I learn so much on these sojourns into Nature. Writing these Posts and offering resultant reflections and lessons sharpen my powers of observation. I’ve often said that conversation demands a great deal of the engaged conversant. However, nothing requires so much of our mental capacity as writing. No, not the “labor” of writing. Instead, it is the concentration of believing, looking, seeing, and feeling demanded by my hikes, knowing that I must translate my woods-treks to these Posts. I suppose that is why I greet completion of each Post with relief, satisfaction, and no small measure of exhaustion. However, if I can win just one reader over to the side of the Earth stewardship angels, my labor is more than rewarded.

My efforts are driven by passion, purpose, and love of Earth. For many years I have observed, “People don’t care how much you know until they know how much you care.” I CARE. Although I aim to be scientifically correct, I am not intent upon showing you how much I know. Instead, I want you to know how much I care. Incidentally, the more writing I do, the more I realize that I know so very little, even as my CARE expands exponentially.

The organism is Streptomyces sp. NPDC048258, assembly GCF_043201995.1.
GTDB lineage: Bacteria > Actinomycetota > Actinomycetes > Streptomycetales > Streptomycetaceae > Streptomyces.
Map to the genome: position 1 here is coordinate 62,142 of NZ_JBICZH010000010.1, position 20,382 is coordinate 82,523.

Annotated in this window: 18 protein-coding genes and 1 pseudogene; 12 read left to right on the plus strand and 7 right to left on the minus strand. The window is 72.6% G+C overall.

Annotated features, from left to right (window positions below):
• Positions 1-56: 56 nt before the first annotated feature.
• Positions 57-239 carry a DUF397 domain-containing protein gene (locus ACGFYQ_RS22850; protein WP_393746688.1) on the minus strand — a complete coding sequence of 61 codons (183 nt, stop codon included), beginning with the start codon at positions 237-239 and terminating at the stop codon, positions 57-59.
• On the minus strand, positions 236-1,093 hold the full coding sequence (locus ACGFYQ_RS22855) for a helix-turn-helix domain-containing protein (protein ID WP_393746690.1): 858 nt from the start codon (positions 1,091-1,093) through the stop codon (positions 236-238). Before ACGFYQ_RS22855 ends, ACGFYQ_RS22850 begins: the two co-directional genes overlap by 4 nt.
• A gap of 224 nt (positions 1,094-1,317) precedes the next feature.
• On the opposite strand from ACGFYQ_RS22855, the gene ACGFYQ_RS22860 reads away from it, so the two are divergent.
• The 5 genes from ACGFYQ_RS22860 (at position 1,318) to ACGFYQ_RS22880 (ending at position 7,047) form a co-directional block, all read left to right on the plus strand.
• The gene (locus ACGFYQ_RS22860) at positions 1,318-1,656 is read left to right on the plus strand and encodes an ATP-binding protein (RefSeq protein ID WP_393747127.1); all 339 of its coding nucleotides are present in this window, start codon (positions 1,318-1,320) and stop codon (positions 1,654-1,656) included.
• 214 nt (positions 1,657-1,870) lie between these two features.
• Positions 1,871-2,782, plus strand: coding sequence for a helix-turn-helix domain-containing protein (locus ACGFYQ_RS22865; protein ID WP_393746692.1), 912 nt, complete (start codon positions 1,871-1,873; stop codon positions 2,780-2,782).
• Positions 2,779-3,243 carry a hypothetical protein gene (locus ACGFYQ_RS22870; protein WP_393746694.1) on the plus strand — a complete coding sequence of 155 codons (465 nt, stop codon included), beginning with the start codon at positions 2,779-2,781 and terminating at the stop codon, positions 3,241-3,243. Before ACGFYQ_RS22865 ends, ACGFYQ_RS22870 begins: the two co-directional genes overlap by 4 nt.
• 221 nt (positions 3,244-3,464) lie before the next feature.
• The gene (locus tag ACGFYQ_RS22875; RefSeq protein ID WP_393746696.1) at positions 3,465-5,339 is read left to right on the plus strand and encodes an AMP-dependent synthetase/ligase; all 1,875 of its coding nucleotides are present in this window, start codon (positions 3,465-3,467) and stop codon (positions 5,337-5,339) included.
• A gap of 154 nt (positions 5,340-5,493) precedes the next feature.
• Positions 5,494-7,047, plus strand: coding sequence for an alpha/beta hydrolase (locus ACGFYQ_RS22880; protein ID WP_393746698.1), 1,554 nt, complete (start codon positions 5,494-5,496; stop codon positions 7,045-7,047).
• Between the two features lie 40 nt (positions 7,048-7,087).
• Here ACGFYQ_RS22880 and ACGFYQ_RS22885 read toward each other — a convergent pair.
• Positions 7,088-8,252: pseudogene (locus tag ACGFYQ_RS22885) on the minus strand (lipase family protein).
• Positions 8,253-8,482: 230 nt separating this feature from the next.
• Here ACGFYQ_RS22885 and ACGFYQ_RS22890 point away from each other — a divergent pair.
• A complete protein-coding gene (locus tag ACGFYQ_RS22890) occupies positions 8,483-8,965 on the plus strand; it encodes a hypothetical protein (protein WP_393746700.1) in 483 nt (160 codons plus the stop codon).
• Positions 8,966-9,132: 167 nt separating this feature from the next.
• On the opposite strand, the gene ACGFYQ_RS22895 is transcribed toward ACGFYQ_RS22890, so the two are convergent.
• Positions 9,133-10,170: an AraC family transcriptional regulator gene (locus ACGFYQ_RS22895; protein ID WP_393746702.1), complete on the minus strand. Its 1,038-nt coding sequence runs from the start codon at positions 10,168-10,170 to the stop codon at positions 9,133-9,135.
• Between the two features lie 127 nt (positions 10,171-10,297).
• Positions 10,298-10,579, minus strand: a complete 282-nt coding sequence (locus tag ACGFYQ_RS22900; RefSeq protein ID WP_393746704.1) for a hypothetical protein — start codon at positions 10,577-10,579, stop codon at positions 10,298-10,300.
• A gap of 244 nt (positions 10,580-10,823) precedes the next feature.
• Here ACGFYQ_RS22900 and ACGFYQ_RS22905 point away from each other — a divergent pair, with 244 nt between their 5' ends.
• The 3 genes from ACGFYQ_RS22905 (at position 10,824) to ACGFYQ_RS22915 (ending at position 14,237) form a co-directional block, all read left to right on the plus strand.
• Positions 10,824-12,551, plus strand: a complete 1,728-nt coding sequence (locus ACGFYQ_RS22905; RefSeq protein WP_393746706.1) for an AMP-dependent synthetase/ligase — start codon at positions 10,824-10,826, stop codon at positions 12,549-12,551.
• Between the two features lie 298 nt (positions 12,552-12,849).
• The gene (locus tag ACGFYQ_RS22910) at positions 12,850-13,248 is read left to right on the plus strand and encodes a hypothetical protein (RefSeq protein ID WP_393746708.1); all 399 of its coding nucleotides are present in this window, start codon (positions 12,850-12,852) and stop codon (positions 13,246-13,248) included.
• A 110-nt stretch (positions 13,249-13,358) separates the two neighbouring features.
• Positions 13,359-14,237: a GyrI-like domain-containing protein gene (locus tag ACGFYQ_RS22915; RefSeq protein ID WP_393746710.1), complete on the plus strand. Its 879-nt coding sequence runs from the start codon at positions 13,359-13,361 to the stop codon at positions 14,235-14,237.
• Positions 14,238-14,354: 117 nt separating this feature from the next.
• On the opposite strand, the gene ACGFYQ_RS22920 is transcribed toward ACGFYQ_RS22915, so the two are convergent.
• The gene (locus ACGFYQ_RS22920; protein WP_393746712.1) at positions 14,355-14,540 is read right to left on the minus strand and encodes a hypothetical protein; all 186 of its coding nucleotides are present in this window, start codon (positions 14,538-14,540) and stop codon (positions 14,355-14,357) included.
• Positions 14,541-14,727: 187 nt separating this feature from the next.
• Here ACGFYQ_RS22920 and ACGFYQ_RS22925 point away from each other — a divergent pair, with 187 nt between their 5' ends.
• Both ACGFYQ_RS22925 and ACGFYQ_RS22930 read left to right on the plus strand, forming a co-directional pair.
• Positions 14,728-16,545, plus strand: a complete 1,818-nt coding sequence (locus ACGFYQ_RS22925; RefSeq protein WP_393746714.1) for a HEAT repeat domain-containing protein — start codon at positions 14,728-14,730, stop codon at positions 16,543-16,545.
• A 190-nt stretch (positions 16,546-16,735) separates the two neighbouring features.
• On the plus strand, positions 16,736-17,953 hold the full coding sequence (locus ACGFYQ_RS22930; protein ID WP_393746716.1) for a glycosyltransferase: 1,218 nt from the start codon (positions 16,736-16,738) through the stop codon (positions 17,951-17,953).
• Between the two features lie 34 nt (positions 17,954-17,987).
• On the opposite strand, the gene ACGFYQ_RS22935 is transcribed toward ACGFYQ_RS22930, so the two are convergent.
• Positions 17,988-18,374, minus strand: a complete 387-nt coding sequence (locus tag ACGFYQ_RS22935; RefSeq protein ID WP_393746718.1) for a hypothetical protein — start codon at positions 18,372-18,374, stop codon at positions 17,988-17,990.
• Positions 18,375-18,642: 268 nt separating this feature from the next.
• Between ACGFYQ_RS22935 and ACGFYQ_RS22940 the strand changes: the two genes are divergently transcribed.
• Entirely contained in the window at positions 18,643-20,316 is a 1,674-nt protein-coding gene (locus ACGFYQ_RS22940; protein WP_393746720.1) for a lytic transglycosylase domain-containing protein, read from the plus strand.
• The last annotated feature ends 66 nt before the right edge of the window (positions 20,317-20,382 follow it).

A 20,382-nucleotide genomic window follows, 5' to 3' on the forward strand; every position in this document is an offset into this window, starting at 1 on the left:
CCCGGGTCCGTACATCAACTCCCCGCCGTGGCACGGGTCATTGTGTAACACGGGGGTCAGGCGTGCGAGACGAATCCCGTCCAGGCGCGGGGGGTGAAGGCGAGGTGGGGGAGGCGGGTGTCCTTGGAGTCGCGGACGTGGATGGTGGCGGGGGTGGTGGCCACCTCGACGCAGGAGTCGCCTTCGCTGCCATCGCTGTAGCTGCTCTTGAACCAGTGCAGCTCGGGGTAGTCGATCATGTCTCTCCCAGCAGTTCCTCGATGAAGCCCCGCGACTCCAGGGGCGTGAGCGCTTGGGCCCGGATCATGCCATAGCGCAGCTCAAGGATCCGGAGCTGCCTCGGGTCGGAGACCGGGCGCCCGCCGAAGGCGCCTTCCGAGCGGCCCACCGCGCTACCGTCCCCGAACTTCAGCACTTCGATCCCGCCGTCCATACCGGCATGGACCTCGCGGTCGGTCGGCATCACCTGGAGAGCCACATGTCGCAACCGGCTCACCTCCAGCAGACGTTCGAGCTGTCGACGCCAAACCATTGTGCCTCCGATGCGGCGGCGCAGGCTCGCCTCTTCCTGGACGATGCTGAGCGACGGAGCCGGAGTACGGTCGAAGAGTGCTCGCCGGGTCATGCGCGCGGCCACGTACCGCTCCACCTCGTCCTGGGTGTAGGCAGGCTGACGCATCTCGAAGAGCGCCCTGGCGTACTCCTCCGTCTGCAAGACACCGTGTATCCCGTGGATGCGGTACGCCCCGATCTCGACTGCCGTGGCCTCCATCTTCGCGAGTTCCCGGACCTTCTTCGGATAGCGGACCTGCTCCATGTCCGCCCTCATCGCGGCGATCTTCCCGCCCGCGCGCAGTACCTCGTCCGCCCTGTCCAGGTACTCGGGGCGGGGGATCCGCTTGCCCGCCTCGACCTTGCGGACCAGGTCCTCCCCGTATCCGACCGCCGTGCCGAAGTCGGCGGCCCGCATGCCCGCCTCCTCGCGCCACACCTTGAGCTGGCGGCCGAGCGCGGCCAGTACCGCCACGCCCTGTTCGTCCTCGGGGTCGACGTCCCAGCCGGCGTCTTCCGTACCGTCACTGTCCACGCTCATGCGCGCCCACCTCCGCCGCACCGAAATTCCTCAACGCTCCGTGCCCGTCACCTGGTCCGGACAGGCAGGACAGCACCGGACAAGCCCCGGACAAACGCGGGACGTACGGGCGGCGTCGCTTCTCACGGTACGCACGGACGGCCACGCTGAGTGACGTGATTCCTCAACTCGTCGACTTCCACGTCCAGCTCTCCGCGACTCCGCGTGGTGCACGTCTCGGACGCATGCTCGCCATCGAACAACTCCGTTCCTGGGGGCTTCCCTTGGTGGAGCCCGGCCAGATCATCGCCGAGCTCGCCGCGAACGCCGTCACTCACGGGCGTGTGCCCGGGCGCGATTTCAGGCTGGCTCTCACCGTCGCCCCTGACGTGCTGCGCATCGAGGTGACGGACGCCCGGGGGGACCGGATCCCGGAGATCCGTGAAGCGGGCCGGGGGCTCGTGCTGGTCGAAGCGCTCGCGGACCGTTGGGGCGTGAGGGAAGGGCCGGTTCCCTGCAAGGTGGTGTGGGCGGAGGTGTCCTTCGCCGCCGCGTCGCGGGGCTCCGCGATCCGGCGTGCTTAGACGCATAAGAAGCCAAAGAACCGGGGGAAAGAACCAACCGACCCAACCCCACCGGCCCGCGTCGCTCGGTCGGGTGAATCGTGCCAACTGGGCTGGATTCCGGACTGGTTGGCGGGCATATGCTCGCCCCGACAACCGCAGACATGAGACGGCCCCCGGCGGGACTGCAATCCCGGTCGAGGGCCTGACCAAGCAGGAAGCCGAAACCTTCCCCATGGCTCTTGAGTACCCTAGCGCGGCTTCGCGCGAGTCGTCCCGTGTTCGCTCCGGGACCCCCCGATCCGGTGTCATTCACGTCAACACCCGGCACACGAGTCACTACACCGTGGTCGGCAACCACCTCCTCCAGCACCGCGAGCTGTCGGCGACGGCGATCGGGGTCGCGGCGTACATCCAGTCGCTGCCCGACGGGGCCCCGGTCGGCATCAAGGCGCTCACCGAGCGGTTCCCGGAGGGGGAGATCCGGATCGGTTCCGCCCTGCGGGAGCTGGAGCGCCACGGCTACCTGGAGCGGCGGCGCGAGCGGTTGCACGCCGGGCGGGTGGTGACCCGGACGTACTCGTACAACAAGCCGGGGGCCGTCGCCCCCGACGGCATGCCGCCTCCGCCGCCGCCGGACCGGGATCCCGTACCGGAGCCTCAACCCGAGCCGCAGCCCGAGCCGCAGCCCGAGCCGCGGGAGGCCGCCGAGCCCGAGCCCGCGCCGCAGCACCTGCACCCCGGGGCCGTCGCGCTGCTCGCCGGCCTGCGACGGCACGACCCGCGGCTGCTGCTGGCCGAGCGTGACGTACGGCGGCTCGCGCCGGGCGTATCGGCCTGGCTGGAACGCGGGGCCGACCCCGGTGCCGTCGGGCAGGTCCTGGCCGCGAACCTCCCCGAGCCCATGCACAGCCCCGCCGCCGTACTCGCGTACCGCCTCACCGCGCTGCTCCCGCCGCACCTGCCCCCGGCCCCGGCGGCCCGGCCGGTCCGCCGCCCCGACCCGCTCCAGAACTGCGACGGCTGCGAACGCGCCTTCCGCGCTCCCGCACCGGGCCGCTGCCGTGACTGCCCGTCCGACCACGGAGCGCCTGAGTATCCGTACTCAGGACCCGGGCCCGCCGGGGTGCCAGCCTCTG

Thoughts and Reflections

I wrote my books Nature Based Leadership (2016), Nature-Inspired Learning and Leading (2017), and Weaned Seals and Snowy Summits: Stories of Passion for Place and Everyday Nature (2019; co-authored with Dr. Jennifer Wilhoit; Submitted to publisher May 31, 2019), as well as another one by me (single author) scheduled for 2020, Natural Elixir: Lifting Your Life through Nature’s Inspiration, to encourage all citizens to recognize and appreciate that every lesson for living, learning, serving, and leading is either written indelibly in or is powerfully inspired by Nature. Both published books are available on Amazon and other online sources.

Here are the three succinct lessons I draw from this Blog Post:

  • Rare, isolated, and unusual ecosystems (like Alabama’s sandstone glades) provide vast windows for understanding and appreciating the peculiar mechanisms and wonder of Nature.
  • To every time there is a season… in life and for each and every ecosystem.
  • Know Nature’s multifarious seasons… and her times to every purpose under heaven.

Inhale and absorb Nature’s elixir. May Nature Inspire and Reward you!